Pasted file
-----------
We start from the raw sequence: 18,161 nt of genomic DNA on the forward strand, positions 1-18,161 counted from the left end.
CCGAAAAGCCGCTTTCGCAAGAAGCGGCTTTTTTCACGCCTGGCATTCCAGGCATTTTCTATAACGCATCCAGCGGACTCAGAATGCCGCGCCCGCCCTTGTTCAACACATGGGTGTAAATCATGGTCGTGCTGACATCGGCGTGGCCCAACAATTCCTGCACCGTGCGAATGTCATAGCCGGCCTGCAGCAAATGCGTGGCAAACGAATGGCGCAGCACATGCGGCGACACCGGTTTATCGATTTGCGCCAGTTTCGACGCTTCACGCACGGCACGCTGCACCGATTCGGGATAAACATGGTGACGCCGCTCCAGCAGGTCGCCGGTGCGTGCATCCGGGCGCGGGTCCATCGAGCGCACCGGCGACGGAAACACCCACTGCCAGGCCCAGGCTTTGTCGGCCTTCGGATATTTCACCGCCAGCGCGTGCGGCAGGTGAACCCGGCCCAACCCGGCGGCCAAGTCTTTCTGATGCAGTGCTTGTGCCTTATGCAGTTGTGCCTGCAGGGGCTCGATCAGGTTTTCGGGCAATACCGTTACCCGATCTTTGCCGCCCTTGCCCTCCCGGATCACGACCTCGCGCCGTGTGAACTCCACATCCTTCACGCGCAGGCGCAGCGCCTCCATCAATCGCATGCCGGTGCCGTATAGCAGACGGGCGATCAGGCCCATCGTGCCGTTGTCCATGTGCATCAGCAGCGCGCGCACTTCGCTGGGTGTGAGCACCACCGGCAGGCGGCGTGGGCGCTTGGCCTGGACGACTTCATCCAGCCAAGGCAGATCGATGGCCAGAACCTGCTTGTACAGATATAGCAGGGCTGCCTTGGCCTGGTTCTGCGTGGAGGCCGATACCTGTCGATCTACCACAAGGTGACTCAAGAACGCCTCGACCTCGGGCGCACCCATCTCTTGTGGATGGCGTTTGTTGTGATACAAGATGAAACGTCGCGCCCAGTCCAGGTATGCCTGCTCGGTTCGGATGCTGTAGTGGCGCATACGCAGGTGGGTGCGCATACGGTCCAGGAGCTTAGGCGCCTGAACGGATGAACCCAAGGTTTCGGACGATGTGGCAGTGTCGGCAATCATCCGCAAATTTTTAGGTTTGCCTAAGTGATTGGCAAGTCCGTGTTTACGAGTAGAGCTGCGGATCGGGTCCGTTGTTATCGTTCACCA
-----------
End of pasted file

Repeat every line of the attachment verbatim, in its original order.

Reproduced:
We start from the raw sequence: 18,161 nt of genomic DNA on the forward strand, positions 1-18,161 counted from the left end.
CCGAAAAGCCGCTTTCGCAAGAAGCGGCTTTTTTCACGCCTGGCATTCCAGGCATTTTCTATAACGCATCCAGCGGACTCAGAATGCCGCGCCCGCCCTTGTTCAACACATGGGTGTAAATCATGGTCGTGCTGACATCGGCGTGGCCCAACAATTCCTGCACCGTGCGAATGTCATAGCCGGCCTGCAGCAAATGCGTGGCAAACGAATGGCGCAGCACATGCGGCGACACCGGTTTATCGATTTGCGCCAGTTTCGACGCTTCACGCACGGCACGCTGCACCGATTCGGGATAAACATGGTGACGCCGCTCCAGCAGGTCGCCGGTGCGTGCATCCGGGCGCGGGTCCATCGAGCGCACCGGCGACGGAAACACCCACTGCCAGGCCCAGGCTTTGTCGGCCTTCGGATATTTCACCGCCAGCGCGTGCGGCAGGTGAACCCGGCCCAACCCGGCGGCCAAGTCTTTCTGATGCAGTGCTTGTGCCTTATGCAGTTGTGCCTGCAGGGGCTCGATCAGGTTTTCGGGCAATACCGTTACCCGATCTTTGCCGCCCTTGCCCTCCCGGATCACGACCTCGCGCCGTGTGAACTCCACATCCTTCACGCGCAGGCGCAGCGCCTCCATCAATCGCATGCCGGTGCCGTATAGCAGACGGGCGATCAGGCCCATCGTGCCGTTGTCCATGTGCATCAGCAGCGCGCGCACTTCGCTGGGTGTGAGCACCACCGGCAGGCGGCGTGGGCGCTTGGCCTGGACGACTTCATCCAGCCAAGGCAGATCGATGGCCAGAACCTGCTTGTACAGATATAGCAGGGCTGCCTTGGCCTGGTTCTGCGTGGAGGCCGATACCTGTCGATCTACCACAAGGTGACTCAAGAACGCCTCGACCTCGGGCGCACCCATCTCTTGTGGATGGCGTTTGTTGTGATACAAGATGAAACGTCGCGCCCAGTCCAGGTATGCCTGCTCGGTTCGGATGCTGTAGTGGCGCATACGCAGGTGGGTGCGCATACGGTCCAGGAGCTTAGGCGCCTGAACGGATGAACCCAAGGTTTCGGACGATGTGGCAGTGTCGGCAATCATCCGCAAATTTTTAGGTTTGCCTAAGTGATTGGCAAGTCCGTGTTTACGAGTAGAGCTGCGGATCGGGTCCGTTGTTATCGTTCACCA